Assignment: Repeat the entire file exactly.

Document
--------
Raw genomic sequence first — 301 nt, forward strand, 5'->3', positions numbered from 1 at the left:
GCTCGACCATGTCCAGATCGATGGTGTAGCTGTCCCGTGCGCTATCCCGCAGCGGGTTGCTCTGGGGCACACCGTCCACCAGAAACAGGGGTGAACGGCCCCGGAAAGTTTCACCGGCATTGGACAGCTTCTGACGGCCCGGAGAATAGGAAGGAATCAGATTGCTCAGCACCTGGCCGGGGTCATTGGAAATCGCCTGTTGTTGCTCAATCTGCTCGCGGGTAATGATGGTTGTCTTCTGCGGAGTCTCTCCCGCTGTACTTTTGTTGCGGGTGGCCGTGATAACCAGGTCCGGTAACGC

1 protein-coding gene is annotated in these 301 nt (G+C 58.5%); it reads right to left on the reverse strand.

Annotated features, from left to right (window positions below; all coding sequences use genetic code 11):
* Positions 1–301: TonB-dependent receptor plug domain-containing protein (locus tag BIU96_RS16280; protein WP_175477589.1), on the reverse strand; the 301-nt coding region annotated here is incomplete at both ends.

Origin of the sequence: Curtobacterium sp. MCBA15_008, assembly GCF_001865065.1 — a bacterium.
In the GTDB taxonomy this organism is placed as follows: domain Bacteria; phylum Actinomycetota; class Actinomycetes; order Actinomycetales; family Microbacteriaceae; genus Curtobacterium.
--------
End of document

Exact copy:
Raw genomic sequence first — 301 nt, forward strand, 5'->3', positions numbered from 1 at the left:
GCTCGACCATGTCCAGATCGATGGTGTAGCTGTCCCGTGCGCTATCCCGCAGCGGGTTGCTCTGGGGCACACCGTCCACCAGAAACAGGGGTGAACGGCCCCGGAAAGTTTCACCGGCATTGGACAGCTTCTGACGGCCCGGAGAATAGGAAGGAATCAGATTGCTCAGCACCTGGCCGGGGTCATTGGAAATCGCCTGTTGTTGCTCAATCTGCTCGCGGGTAATGATGGTTGTCTTCTGCGGAGTCTCTCCCGCTGTACTTTTGTTGCGGGTGGCCGTGATAACCAGGTCCGGTAACGC

1 protein-coding gene is annotated in these 301 nt (G+C 58.5%); it reads right to left on the reverse strand.

Annotated features, from left to right (window positions below; all coding sequences use genetic code 11):
* Positions 1–301: TonB-dependent receptor plug domain-containing protein (locus tag BIU96_RS16280; protein WP_175477589.1), on the reverse strand; the 301-nt coding region annotated here is incomplete at both ends.

Origin of the sequence: Curtobacterium sp. MCBA15_008, assembly GCF_001865065.1 — a bacterium.
In the GTDB taxonomy this organism is placed as follows: domain Bacteria; phylum Actinomycetota; class Actinomycetes; order Actinomycetales; family Microbacteriaceae; genus Curtobacterium.